In mid 2010, I began writing about video games on a blog at 1UP.com (RIP.) By the fall of that year, I transitioned that content over to a self-hosted site called Invisible Gamer, for the simple reason that I needed a way to prove I was legit enough to get into Nintendo’s E3 press conferences (my, how that worked out… Nintendo stopped doing those conferences entirely only two years after they started inviting me to them!) But something unexpected happened within the first couple of years of the site’s life: it evolved, becoming a mentoring platform from which I could edit and advise a revolving staff of young writers looking to hone their voices and break into the games business. Nearly a decade later, I can’t adequately express how proud I am of the nearly 1,000 pieces of content the site now hosts, or of the growth I’ve witnessed from so many passionate Invisible Gamer alumni.
But something else happened over the last decade that I’m not so proud of: I forgot to nurture my own development.
I went to film school to learn how to translate observations on the human condition into visual storytelling, but it’s now been 11 years since I finished my most recent screenplay. I’ve tried to satisfy that part of myself by infusing my games writing with a humanistic approach, but I’m discovering with increasing frequency that that’s simply not the kind of games writing anyone but my closest friends is interested in reading. Meanwhile, the stories I really need to tell have remained locked inside of me, their development frequently stunted by the alluring distraction of free video games to review.
But no longer. As of the first week of May 2018, I’ll be closing Invisible Gamer for good, and re-investing my time in the kind of writing that matters the most to me. Podcasts and web shows will remain available at YouTube, iTunes, etc.; written content will be backed up for writers who need it for their portfolios, but will no longer be available to read online. We have a few more posts planned for the next month or so, but beyond that… well, I suppose this is goodbye.
To the many people who’ve made this whole thing worth doing, some thank yous are in order.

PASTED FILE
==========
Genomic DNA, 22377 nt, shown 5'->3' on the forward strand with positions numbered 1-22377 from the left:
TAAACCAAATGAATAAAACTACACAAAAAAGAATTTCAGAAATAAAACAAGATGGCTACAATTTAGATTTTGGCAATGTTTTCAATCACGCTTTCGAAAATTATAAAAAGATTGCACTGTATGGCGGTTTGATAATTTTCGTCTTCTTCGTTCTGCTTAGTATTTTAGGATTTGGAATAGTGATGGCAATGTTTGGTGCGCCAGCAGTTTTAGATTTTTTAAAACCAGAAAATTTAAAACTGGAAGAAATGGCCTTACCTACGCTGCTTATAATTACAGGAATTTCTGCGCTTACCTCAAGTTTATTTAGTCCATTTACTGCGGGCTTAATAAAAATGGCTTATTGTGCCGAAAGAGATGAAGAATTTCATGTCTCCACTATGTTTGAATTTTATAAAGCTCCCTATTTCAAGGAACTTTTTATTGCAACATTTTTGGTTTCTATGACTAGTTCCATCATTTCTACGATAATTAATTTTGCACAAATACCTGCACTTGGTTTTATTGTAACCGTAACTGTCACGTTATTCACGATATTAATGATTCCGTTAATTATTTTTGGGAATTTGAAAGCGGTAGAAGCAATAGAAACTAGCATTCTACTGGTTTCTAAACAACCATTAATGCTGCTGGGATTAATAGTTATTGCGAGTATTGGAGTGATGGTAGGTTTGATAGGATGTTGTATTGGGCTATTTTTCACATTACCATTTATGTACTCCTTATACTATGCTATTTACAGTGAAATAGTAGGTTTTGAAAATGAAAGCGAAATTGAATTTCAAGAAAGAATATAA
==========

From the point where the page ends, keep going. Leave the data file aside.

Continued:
To Jeremy Parish, Stephanie Lee, and Rich George, whose respective encouragement and championing of my work led to some great opportunities at IGN: thank you. You three may not remember all of the specific things you did for me, but I’ll never forget a single one.
To Brien Bell, who served as Invisible Gamer’s first Managing Editor and brought us our first regular contributors. Brien, you were the heart and soul of the site in those early days, and it never would have lasted so long without your help.
To Gabe Gurwin, who took over that position when Brien left and kept the ship running tight and upright during our most prolific years. Gabe, you’re perfect.
To Tristan Ettleman, who used Invisible Gamer as a platform for some of the most unique and unforgettable editorial content I’ve ever seen, and whose talents have never ceased to amaze me. I wish I had your confidence when I was the age you were when we first met.
To Seth Scott, whose contributions to the site over the years have been innumerable and invaluable, from creating logos and show themes to being a part of some of the absolute best things we ever did here. I’ve learned a lot from you, and I cannot wait to play Membrane when it launches on the Nintendo Switch eShop tomorrow. I am so, so proud of you and Jess for dreaming big and daring to follow through on those dreams.
To Austin Clark, my brother, who wrote Invisible Gamer’s one and only weekly feature (on my favorite topic, retro games!), and who continued popping in for years after everyone else had moved on to help keep up the illusion that I wasn’t the only writer still contributing to the site. I love you.
To Neal Ronaghan, who helped me feel like I belonged when I moved to the city I’d spent three decades dreaming of, and who’s reminded me numerous times over the years that there are good and bad reasons to do things.
To my wife, Delia, who’s chased every dream along with me from the very beginning of Invisible Gamer. I love you even more than I love Austin.
And to everyone else who’s helped the site in one way or another—Amy, Brjann, Eric, Eugene, Frankie, Jack, Jonah, Jools, Nathan, Tony, Zach, Golin and SEGA/Atlus folks, and anyone else I might be forgetting—from the bottom of my heart, thank you for everything.